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A community task force
convened by Congressmember Gregory W. Meeks to influence development planning at the St. Albans Veterans Hospital campus decided at an emergency meeting last week that it will request that a portion of the campus be set aside for a new educational complex.
The group of approximately 15 community leaders or their
representatives joined Meeks at his district office on Jamaica Avenue for a telephone conference call with City Councilmember Leroy G. Comrie, Jr. on Wed., November 8. The group unanimously agreed to ask the United States Veterans Administration (VA) to reserve 10 of the campus’ 55 acres for
construction of an elementary, middle and a high school in its redevelopment plan.
&#8220All of our schools are
overcrowded. We need to have a higher level educational complex put up in our district,” Meeks told the group, emphasizing that the school should have a strong
science and math curriculum to prepare students for highly skilled technical jobs.
The high school is envisioned as a high-performance school such as the Bronx High School of Science or Brooklyn Technical and would be modeled on the Bard High School Early College located in Manhattan. The Bard program enables highly motivated students to earn both a New York State Regents diploma and an associate of arts degree in the liberal arts in four years.
&#8220Those are the jobs that are being created in America in this century,” Meeks said, emphasizing that such jobs are going unwanted among much of his constituency. &#8220People are begging me to find people to fill these jobs,” he
The planning comes following an assessment of the St. Albans facility as part of the VA’s Capital Asset Realignment for Enhanced Services, a comprehensive study of the agency’s healthcare
infrastructure that began in 2002.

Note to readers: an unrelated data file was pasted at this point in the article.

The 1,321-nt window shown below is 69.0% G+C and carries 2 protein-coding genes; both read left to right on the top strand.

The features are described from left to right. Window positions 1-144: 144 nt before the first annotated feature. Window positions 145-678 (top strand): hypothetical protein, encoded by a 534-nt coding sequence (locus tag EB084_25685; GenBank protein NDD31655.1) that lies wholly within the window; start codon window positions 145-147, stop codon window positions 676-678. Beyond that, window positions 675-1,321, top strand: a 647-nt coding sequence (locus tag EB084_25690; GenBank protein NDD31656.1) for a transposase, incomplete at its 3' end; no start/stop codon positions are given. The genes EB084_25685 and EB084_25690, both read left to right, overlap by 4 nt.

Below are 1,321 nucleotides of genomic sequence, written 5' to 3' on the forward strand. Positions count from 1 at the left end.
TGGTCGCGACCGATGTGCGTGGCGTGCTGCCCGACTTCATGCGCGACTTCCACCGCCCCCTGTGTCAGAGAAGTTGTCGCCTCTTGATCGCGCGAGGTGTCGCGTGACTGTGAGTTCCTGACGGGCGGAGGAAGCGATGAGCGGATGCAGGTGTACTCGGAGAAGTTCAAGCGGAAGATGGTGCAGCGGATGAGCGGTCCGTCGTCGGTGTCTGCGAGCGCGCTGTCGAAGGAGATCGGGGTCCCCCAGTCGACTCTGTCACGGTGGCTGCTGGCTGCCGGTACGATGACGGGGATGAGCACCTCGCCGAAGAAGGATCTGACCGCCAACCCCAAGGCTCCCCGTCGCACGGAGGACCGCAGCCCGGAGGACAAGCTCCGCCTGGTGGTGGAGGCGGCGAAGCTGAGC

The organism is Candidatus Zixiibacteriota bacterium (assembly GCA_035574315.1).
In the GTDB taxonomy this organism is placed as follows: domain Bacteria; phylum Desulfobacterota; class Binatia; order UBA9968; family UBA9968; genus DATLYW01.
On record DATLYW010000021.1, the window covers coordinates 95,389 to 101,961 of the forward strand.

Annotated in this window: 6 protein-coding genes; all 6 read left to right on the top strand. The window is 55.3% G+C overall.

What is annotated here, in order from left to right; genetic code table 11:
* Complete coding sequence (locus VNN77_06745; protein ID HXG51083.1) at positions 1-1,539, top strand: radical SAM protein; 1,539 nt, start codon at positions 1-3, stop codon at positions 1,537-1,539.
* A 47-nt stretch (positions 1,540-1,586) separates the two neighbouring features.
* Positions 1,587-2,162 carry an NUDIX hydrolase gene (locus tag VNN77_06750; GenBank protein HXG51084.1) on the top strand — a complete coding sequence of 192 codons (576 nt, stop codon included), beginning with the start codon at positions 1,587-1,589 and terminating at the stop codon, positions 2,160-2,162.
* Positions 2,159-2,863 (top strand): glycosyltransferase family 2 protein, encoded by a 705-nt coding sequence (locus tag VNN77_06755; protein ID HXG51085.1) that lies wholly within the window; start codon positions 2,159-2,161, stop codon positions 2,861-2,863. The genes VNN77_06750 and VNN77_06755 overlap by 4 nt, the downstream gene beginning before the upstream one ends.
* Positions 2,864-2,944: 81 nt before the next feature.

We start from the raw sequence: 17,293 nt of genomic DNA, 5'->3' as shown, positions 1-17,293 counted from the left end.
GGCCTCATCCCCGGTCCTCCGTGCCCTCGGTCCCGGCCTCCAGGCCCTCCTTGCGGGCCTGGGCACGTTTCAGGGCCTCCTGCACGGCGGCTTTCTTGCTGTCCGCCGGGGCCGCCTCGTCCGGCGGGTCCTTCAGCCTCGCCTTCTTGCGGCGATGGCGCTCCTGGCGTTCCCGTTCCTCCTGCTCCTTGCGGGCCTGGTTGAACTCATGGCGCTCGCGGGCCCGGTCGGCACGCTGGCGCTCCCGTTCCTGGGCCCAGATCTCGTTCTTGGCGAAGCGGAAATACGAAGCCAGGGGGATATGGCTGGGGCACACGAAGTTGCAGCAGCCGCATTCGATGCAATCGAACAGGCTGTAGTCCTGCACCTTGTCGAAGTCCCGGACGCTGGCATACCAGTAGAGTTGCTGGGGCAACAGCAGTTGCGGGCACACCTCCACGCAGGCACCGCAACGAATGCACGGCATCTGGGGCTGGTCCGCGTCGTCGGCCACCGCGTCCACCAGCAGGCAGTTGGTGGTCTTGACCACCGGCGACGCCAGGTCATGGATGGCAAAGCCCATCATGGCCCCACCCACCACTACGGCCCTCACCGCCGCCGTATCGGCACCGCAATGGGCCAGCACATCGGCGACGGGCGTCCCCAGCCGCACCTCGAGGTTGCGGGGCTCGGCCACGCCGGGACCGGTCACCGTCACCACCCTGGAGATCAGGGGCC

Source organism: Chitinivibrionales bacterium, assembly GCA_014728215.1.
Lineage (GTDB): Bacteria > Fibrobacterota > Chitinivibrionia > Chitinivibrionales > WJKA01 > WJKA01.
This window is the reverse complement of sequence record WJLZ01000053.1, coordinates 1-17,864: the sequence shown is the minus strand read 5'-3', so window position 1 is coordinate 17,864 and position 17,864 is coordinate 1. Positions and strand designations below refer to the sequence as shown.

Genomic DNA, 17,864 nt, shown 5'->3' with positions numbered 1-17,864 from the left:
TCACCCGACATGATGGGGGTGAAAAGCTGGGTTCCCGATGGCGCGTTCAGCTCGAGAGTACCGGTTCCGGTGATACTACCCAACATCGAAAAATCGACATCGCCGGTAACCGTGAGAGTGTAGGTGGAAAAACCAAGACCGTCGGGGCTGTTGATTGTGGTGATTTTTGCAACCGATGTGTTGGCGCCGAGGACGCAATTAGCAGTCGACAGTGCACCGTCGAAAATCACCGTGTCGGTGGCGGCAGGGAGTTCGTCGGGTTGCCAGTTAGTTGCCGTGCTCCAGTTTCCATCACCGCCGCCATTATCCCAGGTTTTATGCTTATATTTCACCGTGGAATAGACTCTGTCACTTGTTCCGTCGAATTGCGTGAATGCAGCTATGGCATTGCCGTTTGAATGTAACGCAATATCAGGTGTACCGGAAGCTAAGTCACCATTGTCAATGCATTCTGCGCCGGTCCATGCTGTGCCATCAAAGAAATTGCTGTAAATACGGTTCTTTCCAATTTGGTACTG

The VA included St. Albans among 18 sites it selected in 2004 for additional analysis and
recently found that its facilities are being underutilized. In August, VA Secretary R. James Nicholson announced his decision to replace existing facilities at St. Albans with a nursing home, outpatient clinics and housing consolidated at the northern end of the campus. Because of the decision, all but five acres of the 55-acre campus could be sold or leased for other uses such as housing, office,
educational or retail.
Last week, however, published reports revealed a change in the City’s plan to combat school
overcrowding. Although the City originally planned to add 107 new schools to its roster by 2011, last week New York City Schools Chancellor Joel Klein wrote school principals telling them that the City would build seven fewer schools than anticipated. The decrease results in the creation of 3,000 fewer new seats within the system, according to the reports.
Despite this reduction in schools, Meeks was not concerned for the future of the proposed St. Albans educational complex. Meeks said that the schools plan has
important advantages including a unique location on an open
campus, a community badly in need of additional schools to
alleviate overcrowding and the high-performance nature of the schools.
&#8220I’m sure [the mayor] would see this is a unique opportunity,” Meeks said. &#8220It fits all the criteria that he’s been looking for.”
Apologizing for the last-minute nature of the meeting, Meeks told the group that it was important that it work quickly to form a
consensus about its vision for the St. Albans campus. With a total of 50 acres available for re-use there, the task force has its wishes for 40 more acres to consider.
According to Meeks, the VA wants to begin soliciting proposals for the site in January 2007. In order for the local community to help shape the nature of the
proposals, Meeks said that the task force should meet frequently and suggested that it reconvene on Monday November 20.
&#8220We don’t have time to waste.
Tick tock tick tock,” said Meeks, who also stressed transparency
in the process. &#8220We want the
public to know that we’re doing this, this should not be a secret process,” he said, asking the
attendees to seek community input. Concerned community
members can also contact
Meeks’ executive assistant, Brian Simon, with feedback at


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